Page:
As the Ukraine tragedy unfolds here in the UK, there’s been considerable discussion about what action should be taken against the Russian oligarchs who live in the country. From a media training perspective, this is quite an interesting angle on a story that, quite understandably, is dominating the news.
Why is the oligarch element of the Ukraine conflict so interesting? First, it’s about fairness. As we’ve said before, this is a key aspect of any good media story. People cheating the system, getting something that they’re entitled to or being bullied by a large organisation – it’s all about what’s fair or, more interestingly, what isn’t. There’s also a human element here, as we learn about these wealthy men and what they own. This story is particularly appropriate for the UK media as it’s happening in Britain, and relevance to the audience is a key element of any successful media story.
Leading Britain’s Conversation – Nick Ferrari and lawyer, Russell Conway
As the leading media training company for lawyers, we were interested to hear an interview that LBC’s Nick Ferrari carried out with a lawyer this morning to explore the issue – in this case, Russell Conway, a senior partner at Oliver Fisher, and a specialist in property law.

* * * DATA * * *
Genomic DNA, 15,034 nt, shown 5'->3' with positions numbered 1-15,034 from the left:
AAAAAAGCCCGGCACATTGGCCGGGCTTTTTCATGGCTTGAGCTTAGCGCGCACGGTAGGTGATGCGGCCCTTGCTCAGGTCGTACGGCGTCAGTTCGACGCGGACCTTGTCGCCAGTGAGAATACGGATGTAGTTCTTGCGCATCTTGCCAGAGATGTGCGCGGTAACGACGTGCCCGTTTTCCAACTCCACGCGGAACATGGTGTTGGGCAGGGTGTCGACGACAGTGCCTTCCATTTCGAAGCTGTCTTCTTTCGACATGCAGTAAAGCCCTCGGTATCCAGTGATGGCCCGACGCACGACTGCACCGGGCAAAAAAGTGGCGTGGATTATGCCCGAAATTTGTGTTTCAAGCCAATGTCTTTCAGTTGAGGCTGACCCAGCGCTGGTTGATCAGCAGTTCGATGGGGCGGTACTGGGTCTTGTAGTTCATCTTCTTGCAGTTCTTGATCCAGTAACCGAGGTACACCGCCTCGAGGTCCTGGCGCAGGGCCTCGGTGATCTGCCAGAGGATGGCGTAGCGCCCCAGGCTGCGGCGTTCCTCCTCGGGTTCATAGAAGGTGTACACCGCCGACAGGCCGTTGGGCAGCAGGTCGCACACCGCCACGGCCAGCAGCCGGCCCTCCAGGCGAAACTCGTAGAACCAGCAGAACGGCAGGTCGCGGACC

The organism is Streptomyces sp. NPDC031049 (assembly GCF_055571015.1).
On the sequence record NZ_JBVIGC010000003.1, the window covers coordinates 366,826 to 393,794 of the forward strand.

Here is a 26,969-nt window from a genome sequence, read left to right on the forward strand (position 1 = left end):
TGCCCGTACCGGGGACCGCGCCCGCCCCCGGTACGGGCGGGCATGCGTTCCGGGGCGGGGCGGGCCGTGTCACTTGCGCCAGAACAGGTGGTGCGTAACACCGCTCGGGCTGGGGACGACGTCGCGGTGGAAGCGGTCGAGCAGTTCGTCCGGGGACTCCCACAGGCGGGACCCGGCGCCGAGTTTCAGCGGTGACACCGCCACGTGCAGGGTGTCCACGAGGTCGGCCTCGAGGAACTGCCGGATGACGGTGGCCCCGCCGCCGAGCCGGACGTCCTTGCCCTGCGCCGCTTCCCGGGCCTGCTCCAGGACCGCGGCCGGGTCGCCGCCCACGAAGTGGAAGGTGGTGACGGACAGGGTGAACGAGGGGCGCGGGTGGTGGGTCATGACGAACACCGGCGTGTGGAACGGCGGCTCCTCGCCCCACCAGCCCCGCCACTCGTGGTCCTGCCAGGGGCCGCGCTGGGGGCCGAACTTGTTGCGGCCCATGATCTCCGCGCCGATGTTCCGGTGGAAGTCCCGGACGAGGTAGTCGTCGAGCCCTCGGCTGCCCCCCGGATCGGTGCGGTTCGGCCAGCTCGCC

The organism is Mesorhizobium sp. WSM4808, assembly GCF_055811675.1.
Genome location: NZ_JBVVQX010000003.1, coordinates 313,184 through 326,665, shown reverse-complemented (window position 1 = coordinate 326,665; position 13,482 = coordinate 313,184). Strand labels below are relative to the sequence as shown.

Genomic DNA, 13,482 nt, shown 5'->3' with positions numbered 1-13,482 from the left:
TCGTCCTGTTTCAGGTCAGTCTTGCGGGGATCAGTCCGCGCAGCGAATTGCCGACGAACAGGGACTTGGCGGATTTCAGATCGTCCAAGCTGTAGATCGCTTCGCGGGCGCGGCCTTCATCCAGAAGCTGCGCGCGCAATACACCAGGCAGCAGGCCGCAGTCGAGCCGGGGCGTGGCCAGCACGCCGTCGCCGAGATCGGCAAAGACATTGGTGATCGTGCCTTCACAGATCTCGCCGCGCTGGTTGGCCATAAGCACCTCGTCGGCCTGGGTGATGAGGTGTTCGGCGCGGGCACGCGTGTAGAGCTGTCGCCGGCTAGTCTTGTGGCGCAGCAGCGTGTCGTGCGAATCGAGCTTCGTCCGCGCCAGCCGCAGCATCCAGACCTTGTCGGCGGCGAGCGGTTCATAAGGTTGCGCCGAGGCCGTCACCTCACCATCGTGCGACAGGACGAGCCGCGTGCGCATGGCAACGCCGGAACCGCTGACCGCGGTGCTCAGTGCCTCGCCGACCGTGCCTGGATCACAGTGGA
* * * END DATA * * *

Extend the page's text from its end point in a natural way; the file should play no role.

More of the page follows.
It was a good performance. So, what did he do right? The first thing he did was; he took the initiative during the interview and was on the front foot from the very start. As we explained during our media coaching sessions for law firms, lawyers are experienced and trained in giving a comprehensive answer to a question and leaving it at that.
Although this might be a great way to communicate with clients, regulators, and others, you need to take a very different approach during a media interview. Journalists want you to talk around the subject, adding as many insights and examples as you can. As long as your answers are roughly connected with their questions, they’ll be happy. Mr Conway takes the initiative here, and his answers are just about the right length.
“How easy is it to carry out these sanctions?” asks Nick Ferrari jumping in with a typical journalist’s question, which is very much based on the practical aspects of the issue.